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dc.contributor.authorCaol, Sanjie
dc.contributor.authorDivers, Thomas
dc.contributor.authorCrisman, Mark
dc.contributor.authorChang, Yung-Fu
dc.date.accessioned2017-10-03T15:28:04Z
dc.date.available2017-10-03T15:28:04Z
dc.date.issued2017-09-29
dc.identifier.citationBMC Veterinary Research. 2017 Sep 29;13(1):293en_US
dc.identifier.urihttp://hdl.handle.net/10919/79472
dc.description.abstractAbstract Background Lyme disease in humans is predominantly treated with tetracycline, macrolides or beta lactam antibiotics that have low minimum inhibitory concentrations (MIC) against Borrelia burgdorferi. Horses with Lyme disease may require long-term treatment making frequent intravenous or intramuscular treatment difficult and when administered orally those drugs may have either a high incidence of side effects or have poor bioavailability. The aim of the present study was to determine the in vitro susceptibility of three B. burgdorferi isolates to three antibiotics of different classes that are commonly used in practice for treating Borrelia infections in horses. Results Broth microdilution assays were used to determine minimum inhibitory concentration of three antibiotics (ceftiofur sodium, minocycline and metronidazole), for three Borrelia burgdorferi isolates. Barbour-Stoner-Kelly (BSK K + R) medium with a final inoculum of 106 Borrelia cells/mL and incubation periods of 72 h were used in the determination of MICs. Observed MICs indicated that all isolates had similar susceptibility to each drug but susceptibility to the tested antimicrobial agents varied; ceftiofur sodium (MIC = 0.08 μg/ml), minocycline hydrochloride (MIC = 0.8 μg/ml) and metronidazole (MIC = 50 μg/ml). Conclusions The MIC against B. burgorferi varied among the three antibiotics with ceftiofur having the lowest MIC and metronidazole the highest MIC. The MIC values observed for ceftiofur in the study fall within the range of reported serum and tissue concentrations for the drug metabolite following ceftiofur sodium administration as crystalline-free acid. Minocycline and metronidazole treatments, as currently used in equine practice, could fall short of attaining MIC concentrations for B. burgdorferi.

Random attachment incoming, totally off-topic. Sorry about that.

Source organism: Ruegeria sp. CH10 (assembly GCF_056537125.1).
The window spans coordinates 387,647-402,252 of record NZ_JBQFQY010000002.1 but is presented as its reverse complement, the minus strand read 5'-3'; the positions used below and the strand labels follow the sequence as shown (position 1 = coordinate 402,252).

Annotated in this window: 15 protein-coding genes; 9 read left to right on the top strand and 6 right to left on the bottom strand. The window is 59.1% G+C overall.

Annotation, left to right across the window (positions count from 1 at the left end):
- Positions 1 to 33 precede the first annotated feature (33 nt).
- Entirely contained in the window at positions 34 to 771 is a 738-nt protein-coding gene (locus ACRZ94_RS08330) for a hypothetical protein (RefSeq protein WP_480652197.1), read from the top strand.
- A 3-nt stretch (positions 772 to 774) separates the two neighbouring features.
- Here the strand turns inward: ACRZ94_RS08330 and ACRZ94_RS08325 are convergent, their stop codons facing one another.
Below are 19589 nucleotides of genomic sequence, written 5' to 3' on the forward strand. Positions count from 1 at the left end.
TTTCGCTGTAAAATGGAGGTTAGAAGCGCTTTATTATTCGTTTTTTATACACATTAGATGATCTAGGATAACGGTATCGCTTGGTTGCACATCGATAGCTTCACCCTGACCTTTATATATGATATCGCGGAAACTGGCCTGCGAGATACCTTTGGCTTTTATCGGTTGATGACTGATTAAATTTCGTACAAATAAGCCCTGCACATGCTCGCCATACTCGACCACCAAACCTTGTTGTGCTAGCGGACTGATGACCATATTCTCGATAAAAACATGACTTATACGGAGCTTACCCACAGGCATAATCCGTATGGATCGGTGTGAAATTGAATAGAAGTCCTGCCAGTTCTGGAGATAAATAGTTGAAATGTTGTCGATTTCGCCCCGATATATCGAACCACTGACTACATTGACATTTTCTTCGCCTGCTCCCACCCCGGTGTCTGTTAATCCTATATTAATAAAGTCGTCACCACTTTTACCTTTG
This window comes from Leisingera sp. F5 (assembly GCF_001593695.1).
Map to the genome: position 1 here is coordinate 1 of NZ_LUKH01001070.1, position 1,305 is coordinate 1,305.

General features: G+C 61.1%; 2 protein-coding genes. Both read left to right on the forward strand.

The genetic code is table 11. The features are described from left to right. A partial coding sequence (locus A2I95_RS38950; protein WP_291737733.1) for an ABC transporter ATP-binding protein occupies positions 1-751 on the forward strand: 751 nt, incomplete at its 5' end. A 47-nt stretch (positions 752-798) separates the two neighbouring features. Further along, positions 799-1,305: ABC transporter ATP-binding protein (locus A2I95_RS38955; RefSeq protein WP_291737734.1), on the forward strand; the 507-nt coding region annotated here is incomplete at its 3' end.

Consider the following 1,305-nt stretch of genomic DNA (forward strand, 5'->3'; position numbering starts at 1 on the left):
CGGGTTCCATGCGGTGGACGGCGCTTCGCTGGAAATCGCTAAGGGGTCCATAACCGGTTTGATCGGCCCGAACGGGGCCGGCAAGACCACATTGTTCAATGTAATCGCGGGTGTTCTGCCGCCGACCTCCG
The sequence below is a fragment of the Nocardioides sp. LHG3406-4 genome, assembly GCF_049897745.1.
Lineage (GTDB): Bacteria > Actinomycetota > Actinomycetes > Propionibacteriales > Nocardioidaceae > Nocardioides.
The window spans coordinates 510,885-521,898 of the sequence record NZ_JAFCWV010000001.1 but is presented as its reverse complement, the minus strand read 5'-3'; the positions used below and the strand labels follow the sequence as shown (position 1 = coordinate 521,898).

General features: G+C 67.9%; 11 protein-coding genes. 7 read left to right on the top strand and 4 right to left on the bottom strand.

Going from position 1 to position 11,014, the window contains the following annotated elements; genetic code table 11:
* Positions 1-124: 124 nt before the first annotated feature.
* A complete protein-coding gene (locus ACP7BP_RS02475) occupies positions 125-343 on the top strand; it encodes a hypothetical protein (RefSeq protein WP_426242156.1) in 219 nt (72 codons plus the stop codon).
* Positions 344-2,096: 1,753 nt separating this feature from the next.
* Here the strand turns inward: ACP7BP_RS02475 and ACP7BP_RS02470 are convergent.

dc.format.mimetypeapplication/pdf
dc.language.isoen_US
dc.rightsCreative Commons Attribution 4.0 International*
dc.rights.urihttp://creativecommons.org/licenses/by/4.0/*
dc.titleIn vitro susceptibility of Borrelia burgdorferi isolates to three antibiotics commonly used for treating equine Lyme diseaseen_US
dc.typeArticle - Refereed
dc.date.updated2017-10-01T03:52:02Z
dc.description.versionPeer Reviewed
dc.rights.holderThe Author(s).en_US
dc.title.serialBMC Veterinary Research
dc.identifier.doihttps://doi.org/10.1186/s12917-017-1212-3
dc.type.dcmitypeText


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Creative Commons Attribution 4.0 International
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